When a young artist finally gets to the point at which they have enough audience and charm to work their way into a professional studio, the excitement often runs so high that they fail to realize what is actually occurring to their music. Often, the perspective of the producer does not line up with the original vision of the artist for their music. I think it's pretty apparent when you look at artists who art out as folk acts and all of a sudden have extreme string arrangements and monstrous rhythm sections.
I think that the appeal of simplistic music has been underestimated for decades. As the increasing capability of technology has extended the potential reach of musicians and producers alike, it also draws focus to inclusion of all types of content that could not normally be created by a core band.
From my experience of working with a group of different studio producers, I realized that each of them has been involved in variant projects that ranged from classical compositions to rock influenced reggae. The artists who have brought their content to the table are coming from drastically different realms of music, and the integrity of their compositions deserves variant production techniques that respect those different spheres of musical innovation.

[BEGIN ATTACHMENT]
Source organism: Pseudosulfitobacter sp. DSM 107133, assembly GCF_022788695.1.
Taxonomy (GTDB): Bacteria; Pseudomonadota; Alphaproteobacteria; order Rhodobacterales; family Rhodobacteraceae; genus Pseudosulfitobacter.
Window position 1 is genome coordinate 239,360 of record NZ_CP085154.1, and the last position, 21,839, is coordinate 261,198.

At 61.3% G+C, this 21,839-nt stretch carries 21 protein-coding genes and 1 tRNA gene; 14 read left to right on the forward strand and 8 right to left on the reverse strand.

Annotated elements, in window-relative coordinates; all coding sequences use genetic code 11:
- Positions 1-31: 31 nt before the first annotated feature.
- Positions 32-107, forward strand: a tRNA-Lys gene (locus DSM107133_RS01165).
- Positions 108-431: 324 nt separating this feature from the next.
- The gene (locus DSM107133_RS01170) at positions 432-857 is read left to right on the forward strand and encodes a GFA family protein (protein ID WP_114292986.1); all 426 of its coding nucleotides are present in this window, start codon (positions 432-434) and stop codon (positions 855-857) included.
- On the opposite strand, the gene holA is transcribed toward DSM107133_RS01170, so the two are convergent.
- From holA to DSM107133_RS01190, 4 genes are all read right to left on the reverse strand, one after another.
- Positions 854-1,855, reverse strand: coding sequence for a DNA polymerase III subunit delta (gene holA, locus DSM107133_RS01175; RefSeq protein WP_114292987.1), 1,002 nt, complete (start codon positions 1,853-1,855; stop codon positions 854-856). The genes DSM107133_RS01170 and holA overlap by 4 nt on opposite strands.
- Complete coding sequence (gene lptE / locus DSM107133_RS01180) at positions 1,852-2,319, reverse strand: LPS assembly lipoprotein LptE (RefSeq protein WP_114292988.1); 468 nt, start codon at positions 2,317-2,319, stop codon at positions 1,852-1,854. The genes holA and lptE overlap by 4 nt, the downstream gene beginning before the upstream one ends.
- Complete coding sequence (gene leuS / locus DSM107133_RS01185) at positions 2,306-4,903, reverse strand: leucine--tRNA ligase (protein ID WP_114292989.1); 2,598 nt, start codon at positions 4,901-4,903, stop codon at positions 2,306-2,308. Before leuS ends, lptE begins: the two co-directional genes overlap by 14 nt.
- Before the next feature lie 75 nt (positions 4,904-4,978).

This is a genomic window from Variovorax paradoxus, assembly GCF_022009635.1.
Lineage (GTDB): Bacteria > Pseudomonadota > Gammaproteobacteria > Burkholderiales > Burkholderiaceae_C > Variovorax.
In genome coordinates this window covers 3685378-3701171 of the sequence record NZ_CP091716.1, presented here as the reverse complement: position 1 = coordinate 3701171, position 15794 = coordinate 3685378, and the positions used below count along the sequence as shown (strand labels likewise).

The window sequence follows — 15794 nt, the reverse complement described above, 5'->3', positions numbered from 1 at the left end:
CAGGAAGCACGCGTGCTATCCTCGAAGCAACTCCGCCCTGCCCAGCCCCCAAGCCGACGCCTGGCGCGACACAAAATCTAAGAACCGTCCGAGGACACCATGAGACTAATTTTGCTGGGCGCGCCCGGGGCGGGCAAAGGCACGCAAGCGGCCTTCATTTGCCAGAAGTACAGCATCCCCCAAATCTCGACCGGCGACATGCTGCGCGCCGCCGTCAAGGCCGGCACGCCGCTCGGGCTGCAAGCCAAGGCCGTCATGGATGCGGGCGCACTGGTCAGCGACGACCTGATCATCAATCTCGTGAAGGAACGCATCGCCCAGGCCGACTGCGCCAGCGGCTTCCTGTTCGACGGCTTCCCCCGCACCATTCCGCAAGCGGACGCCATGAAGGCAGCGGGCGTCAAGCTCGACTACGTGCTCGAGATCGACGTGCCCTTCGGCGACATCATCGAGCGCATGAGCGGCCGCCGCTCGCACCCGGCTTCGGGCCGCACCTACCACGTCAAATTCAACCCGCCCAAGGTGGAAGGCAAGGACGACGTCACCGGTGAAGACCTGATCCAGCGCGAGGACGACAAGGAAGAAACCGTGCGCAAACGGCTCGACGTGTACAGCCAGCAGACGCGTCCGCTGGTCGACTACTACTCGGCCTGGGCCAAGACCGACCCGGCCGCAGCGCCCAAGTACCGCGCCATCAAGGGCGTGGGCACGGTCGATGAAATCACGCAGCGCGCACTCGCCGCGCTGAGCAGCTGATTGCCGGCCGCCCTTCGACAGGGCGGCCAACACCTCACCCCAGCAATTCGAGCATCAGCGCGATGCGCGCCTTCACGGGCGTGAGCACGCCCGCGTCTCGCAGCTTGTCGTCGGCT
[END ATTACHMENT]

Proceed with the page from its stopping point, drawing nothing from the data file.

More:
Often, an artist will have some very original material, but the immersion of that material into a studio-produced format will take the originality away a bit. EVERY musician in the whole world knows how to hammer out a 4/4 rhythm, so why do studios feel the compulsion to add percussion tracks doing so into every song written in that time signature? I feel like it numbs the ear quite a bit, hearing the same thing over and over again.
I suggest step back from the pulsating rhythms and so forth, there's been more than a fair share of exploration in that area by hip hop artists and jazz players. Let's focus on allowing melodies and nuance to thrive without stifling them. The percussion is really neat as just being a garnish anyway, a way of tying a whole piece together even, but it gets to overpowering sometimes and it kills the originality of music more often than not.